Australia’s second-largest bank reacted to rising interest rates and joined the NBA, unsurprisingly choosing to pass the entire hike on to its customers.

Tuesday, the RBA raised interest rates by 25 basis points. This took the spot rate from 2.6% to 2.85%.

It was the seventh month in a row that interest rates were raised, from a record low of 0.1% that had dominated throughout the pandemic.

On Wednesday, the Commonwealth Bank announced that it would raise its variable interest rates on home loans by 0.25% from November 11.

It followed NAB, which became the first bank to pass on the hike less than two hours after the RBA lifted rates.

Angus Sullivan, group director for retail banking, at the CBA, said the bank was looking at other ways to help customers ease cost-of-living pressures, including launching a hub to help customers track their savings, expenses, bills, and mortgage features. .

“We understand that the rapidly changing pricing environment may raise questions for some of our customers and we are here to help,” he added.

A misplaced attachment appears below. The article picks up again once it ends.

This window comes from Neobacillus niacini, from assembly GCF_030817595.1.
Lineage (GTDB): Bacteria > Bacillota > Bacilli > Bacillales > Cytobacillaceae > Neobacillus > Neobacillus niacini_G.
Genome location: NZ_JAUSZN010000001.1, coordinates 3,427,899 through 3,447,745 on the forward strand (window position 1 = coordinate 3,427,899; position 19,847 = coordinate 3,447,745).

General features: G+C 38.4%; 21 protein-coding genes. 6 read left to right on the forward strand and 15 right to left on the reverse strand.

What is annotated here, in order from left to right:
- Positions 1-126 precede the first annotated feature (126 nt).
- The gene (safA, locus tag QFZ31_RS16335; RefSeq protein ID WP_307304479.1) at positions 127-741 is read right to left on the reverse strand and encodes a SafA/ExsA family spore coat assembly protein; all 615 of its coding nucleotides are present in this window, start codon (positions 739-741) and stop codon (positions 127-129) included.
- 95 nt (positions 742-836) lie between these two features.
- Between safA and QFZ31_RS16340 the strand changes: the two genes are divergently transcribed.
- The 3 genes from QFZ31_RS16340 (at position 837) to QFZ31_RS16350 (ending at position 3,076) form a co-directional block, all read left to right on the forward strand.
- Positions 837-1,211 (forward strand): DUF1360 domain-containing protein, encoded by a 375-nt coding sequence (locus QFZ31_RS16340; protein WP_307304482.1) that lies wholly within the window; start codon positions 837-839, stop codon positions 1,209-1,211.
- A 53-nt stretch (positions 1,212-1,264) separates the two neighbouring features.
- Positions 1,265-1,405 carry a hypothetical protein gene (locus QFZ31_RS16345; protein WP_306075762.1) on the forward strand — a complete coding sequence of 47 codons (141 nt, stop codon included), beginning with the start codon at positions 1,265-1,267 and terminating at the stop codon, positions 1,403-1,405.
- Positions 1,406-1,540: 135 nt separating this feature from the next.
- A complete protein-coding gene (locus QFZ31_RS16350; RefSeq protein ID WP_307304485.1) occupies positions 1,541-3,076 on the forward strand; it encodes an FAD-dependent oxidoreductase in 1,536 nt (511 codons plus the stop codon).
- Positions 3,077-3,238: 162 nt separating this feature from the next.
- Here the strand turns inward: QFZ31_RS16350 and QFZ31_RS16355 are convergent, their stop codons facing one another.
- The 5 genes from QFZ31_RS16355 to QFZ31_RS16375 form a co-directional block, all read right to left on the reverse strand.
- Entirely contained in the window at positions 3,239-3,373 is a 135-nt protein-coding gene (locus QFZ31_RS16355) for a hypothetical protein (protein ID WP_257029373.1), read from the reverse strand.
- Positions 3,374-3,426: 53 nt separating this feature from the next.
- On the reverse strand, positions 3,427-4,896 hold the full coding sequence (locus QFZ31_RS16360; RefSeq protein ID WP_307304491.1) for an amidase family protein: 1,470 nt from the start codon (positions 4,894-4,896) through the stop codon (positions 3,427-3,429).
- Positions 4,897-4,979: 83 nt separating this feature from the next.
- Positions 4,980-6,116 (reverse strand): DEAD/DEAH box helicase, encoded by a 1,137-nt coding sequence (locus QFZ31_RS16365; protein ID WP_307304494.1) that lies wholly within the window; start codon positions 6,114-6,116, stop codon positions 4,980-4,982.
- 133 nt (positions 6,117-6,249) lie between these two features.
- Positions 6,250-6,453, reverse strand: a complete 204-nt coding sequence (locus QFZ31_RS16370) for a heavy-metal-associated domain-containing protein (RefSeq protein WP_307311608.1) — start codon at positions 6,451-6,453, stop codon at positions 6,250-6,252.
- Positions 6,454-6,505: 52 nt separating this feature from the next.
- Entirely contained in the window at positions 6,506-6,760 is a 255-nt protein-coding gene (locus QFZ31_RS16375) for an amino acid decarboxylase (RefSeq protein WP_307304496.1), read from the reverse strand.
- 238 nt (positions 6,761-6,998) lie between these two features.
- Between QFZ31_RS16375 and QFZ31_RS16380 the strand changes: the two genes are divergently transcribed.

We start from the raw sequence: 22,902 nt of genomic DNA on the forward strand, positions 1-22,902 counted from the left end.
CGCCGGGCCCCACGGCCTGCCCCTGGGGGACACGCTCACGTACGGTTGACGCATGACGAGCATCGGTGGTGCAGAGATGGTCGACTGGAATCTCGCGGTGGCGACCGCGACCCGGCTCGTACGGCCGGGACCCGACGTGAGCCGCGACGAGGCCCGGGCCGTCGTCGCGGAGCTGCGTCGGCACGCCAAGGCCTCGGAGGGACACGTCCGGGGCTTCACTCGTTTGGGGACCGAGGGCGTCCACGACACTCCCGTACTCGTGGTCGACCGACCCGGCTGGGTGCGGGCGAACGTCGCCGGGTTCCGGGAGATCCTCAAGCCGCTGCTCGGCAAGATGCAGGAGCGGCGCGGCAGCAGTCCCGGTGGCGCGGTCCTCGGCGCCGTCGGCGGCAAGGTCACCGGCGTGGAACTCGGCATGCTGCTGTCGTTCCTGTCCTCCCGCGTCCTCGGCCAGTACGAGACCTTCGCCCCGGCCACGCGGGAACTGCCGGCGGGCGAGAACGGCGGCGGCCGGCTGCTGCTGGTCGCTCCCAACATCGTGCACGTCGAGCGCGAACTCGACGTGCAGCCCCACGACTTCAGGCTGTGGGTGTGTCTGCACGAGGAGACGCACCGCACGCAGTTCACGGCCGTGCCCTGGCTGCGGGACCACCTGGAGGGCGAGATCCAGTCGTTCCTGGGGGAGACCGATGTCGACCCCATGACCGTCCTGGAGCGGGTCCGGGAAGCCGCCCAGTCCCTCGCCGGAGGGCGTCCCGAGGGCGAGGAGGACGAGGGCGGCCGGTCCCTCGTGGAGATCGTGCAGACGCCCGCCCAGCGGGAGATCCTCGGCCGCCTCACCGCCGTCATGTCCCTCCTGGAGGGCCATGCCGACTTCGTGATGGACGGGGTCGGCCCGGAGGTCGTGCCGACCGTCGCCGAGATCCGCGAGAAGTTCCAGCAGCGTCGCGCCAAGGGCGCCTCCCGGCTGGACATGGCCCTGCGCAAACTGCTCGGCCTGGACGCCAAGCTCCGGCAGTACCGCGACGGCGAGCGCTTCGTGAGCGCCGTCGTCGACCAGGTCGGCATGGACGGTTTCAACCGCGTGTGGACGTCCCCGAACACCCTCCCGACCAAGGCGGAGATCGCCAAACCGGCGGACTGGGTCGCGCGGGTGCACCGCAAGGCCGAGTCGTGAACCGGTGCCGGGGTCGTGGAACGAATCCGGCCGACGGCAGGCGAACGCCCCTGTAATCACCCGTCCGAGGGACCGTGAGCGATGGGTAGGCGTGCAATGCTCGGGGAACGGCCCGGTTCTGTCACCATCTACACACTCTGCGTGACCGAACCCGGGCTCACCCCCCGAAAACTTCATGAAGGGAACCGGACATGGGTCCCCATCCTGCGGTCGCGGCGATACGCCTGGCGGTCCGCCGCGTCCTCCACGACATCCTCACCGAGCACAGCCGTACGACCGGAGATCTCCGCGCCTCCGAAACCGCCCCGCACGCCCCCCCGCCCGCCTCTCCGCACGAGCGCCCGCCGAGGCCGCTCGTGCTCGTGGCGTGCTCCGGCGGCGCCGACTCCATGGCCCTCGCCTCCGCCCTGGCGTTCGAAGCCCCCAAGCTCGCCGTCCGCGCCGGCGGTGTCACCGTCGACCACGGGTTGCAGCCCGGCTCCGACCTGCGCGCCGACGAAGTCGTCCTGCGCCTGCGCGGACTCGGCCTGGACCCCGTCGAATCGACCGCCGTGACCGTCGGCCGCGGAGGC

NAB also said it was passing on the full 0.25 rate hike, which would take effect next Friday, November 11.

This is bad for customers with a home loan, but good for anyone with a savings account or term deposit, who will now enjoy a higher return from that date.

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The other big banks – ANZ and Westpac – have yet to break their silence on the RBA’s announcement.

However, in the past, all major banks have passed on the cost of rising rates to customers.

NAB said last month it raised savings products by 0.25% in response to rising rates and its introductory iSaver rate increased by 0.70%, while its deposit rates futures had risen to 1.5%.

Since the interest rate began to rise in May, NAB said it has made more than 40 changes to its savings accounts.

Currently, an owner making principal and interest payments to NAB pays a rate of 5.95% per annum.

For Australians struggling to make their mortgages – apparently one in four, according to a recent Finder survey – they still have some options.

Rachel Slade, NAB Group Director for Personal Banking, said: “For those who find rising interest rates a challenge, banks have a vital role to play in providing support.”